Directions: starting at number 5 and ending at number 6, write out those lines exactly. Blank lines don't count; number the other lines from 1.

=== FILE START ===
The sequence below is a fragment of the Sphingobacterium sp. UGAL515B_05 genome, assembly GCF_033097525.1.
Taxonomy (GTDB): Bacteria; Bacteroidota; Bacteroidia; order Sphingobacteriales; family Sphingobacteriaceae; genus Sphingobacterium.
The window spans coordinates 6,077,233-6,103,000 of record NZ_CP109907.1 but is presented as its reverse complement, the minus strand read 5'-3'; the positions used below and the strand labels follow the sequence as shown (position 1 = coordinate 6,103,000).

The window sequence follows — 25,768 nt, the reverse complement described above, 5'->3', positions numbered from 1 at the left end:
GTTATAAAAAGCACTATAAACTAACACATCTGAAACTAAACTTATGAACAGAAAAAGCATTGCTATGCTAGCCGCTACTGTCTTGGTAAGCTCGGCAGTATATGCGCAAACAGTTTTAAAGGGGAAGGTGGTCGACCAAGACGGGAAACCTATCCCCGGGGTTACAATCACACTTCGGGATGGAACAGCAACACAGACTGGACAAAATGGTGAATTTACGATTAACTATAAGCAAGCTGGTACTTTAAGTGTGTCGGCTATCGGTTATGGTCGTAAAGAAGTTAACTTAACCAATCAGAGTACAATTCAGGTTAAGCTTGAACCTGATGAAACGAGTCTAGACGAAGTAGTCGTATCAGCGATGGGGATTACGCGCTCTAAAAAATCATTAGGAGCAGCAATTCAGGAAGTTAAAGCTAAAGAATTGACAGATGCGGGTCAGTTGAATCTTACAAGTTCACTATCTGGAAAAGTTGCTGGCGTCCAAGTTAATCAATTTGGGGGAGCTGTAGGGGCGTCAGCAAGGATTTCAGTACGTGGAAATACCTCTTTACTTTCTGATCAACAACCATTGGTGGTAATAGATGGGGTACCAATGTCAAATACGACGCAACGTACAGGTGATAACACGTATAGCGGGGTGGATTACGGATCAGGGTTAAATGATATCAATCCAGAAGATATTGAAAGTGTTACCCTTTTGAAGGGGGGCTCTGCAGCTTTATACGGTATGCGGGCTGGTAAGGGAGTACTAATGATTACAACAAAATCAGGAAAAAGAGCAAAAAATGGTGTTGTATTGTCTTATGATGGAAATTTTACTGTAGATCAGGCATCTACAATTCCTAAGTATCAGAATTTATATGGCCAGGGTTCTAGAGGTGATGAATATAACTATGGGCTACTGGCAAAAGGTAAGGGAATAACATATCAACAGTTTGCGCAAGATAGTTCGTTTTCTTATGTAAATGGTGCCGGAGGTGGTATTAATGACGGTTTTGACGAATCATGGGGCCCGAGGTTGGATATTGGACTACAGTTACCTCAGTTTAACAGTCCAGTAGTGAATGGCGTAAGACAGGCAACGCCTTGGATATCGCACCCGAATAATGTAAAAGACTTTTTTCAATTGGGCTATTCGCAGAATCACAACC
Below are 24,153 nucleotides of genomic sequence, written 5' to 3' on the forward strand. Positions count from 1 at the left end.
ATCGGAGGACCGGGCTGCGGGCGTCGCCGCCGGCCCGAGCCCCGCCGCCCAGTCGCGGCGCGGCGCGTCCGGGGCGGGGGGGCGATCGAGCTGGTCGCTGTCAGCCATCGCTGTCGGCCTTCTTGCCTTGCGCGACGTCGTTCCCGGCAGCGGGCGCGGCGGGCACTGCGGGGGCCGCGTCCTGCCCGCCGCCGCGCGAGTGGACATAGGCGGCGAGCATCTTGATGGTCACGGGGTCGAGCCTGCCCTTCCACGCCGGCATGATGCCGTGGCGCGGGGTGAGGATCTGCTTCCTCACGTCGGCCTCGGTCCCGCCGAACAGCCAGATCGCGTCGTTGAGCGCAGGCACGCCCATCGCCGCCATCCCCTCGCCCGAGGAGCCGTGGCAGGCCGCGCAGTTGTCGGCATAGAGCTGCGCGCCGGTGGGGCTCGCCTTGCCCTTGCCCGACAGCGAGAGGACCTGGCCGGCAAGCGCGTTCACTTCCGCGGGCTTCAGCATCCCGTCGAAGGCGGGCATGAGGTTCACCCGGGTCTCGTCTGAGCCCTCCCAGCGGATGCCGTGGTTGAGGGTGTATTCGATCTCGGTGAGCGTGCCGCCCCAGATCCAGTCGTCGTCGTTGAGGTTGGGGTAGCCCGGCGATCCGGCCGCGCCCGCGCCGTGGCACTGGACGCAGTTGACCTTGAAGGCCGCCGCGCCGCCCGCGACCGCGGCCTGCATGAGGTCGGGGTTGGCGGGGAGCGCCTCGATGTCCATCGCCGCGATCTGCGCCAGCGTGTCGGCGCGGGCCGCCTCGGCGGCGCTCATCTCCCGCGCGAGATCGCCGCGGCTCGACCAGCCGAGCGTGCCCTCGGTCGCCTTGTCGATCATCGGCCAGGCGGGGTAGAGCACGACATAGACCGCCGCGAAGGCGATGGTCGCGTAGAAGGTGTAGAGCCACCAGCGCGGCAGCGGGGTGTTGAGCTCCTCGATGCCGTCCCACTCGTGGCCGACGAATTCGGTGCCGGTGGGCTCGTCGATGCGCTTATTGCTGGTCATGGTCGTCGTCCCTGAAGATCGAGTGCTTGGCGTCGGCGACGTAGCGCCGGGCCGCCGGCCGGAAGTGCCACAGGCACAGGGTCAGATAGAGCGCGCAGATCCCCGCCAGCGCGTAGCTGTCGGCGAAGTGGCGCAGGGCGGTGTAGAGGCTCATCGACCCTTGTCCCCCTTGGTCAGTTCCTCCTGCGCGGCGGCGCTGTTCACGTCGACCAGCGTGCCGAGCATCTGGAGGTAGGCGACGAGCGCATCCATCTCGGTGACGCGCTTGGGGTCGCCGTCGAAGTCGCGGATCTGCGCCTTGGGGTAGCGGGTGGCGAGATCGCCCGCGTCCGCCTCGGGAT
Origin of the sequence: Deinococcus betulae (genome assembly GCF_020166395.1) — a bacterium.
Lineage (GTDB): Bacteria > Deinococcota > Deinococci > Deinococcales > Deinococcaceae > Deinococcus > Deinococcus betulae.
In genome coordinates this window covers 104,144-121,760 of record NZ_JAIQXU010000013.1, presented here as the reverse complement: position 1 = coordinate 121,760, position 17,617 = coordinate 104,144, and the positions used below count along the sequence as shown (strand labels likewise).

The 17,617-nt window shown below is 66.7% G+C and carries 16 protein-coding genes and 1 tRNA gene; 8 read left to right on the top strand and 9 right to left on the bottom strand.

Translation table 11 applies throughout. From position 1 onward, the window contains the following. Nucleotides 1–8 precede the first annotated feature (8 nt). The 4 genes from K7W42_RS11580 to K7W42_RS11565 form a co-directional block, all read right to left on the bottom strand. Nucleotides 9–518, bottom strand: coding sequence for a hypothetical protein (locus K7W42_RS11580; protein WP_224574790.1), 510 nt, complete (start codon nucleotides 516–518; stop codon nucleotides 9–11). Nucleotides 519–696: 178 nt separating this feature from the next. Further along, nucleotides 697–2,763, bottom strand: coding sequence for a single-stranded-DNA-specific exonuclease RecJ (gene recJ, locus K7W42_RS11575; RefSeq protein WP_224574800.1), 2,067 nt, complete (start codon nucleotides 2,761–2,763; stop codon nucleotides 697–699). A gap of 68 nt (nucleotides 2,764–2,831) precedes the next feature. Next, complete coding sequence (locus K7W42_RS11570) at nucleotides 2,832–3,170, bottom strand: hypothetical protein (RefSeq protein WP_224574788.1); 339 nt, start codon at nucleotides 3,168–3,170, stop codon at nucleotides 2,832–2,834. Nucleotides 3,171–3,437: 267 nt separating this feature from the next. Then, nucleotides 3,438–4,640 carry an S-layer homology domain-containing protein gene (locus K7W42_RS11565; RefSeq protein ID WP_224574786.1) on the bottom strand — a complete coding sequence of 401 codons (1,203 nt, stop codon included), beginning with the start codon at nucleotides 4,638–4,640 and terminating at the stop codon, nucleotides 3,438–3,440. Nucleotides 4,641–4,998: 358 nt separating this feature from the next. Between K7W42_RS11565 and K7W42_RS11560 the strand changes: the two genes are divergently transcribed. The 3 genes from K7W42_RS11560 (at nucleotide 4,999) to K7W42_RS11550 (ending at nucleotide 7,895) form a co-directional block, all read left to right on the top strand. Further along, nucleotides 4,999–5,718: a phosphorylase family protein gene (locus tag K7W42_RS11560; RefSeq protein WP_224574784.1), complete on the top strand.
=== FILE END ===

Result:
GTTATAAAAAGCACTATAAACTAACACATCTGAAACTAAACTTATGAACAGAAAAAGCATTGCTATGCTAGCCGCTACTGTCTTGGTAAGCTCGGCAGTATATGCGCAAACAGTTTTAAAGGGGAAGGTGGTCGACCAAGACGGGAAACCTATCCCCGGGGTTACAATCACACTTCGGGATGGAACAGCAACACAGACTGGACAAAATGGTGAATTTACGATTAACTATAAGCAAGCTGGTACTTTAAGTGTGTCGGCTATCGGTTATGGTCGTAAAGAAGTTAACTTAACCAATCAGAGTACAATTCAGGTTAAGCTTGAACCTGATGAAACGAGTCTAGACGAAGTAGTCGTATCAGCGATGGGGATTACGCGCTCTAAAAAATCATTAGGAGCAGCAATTCAGGAAGTTAAAGCTAAAGAATTGACAGATGCGGGTCAGTTGAATCTTACAAGTTCACTATCTGGAAAAGTTGCTGGCGTCCAAGTTAATCAATTTGGGGGAGCTGTAGGGGCGTCAGCAAGGATTTCAGTACGTGGAAATACCTCTTTACTTTCTGATCAACAACCATTGGTGGTAATAGATGGGGTACCAATGTCAAATACGACGCAACGTACAGGTGATAACACGTATAGCGGGGTGGATTACGGATCAGGGTTAAATGATATCAATCCAGAAGATATTGAAAGTGTTACCCTTTTGAAGGGGGGCTCTGCAGCTTTATACGGTATGCGGGCTGGTAAGGGAGTACTAATGATTACAACAAAATCAGGAAAAAGAGCAAAAAATGGTGTTGTATTGTCTTATGATGGAAATTTTACTGTAGATCAGGCATCTACAATTCCTAAGTATCAGAATTTATATGGCCAGGGTTCTAGAGGTGATGAATATAACTATGGGCTACTGGCAAAAGGTAAGGGAATAACATATCAACAGTTTGCGCAAGATAGTTCGTTTTCTTATGTAAATGGTGCCGGAGGTGGTATTAATGACGGTTTTGACGAATCATGGGGCCCGAGGTTGGATATTGGACTACAGTTACCTCAGTTTAACAGTCCAGTAGTGAATGGCGTAAGACAGGCAACGCCTTGGATATCGCACCCGAATAATGTAAAAGACTTTTTTCAATTGGGCTATTCGCAGAATCACAACC
Below are 24,153 nucleotides of genomic sequence, written 5' to 3' on the forward strand. Positions count from 1 at the left end.